Offaly lies near the centre of Ireland. In the south-east of the county are the Heathery Slieve Bloom Mountains, among which there are pretty valleys to be explored. The rest of the county is largely level plain and bogland, with occasional elevations. In the west the River Shannon separates the county from Counties Galway and Roscommon.
There are numerous points of interest in the towns and countryside of Offaly, including of the most important historic sites in Ireland – Clonmacnois. Offaly has an area of 1,997 sq km (771 sq mi). The River Shannon flows along most of the western border, the Slieve Bloom Mountains rise to 518 m (1700 ft) in the southwest., and the Bog of Allen covers the northeast. Peat is produced here. Dried peat, often compressed into briquettes, is used in many European countries, particularly Ireland, as a fuel, although it is not as efficient as coal because of its large content of water and ash.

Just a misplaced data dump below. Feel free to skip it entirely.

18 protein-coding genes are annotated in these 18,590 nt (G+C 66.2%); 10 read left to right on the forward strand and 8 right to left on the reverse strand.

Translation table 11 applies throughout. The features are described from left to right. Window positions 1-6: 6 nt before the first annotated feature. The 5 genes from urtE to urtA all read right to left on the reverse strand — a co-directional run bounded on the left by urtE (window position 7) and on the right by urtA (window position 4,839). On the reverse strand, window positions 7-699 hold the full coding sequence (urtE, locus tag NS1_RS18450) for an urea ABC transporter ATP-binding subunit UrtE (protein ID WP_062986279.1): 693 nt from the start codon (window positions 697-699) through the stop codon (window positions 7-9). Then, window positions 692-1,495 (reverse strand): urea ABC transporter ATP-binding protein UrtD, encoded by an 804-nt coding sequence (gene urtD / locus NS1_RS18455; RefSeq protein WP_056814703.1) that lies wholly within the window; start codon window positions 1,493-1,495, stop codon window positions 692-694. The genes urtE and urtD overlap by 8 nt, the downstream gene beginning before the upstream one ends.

The width of the county is crossed by the Grand Canal. Danish raths, or hill fortresses, and remains of ancient churches and monasteries are among the points of interest. Part of the kingdom of Offaly in ancient Ireland, the area was known as King’s County from 1556 until the Irish Free State was established in 1922.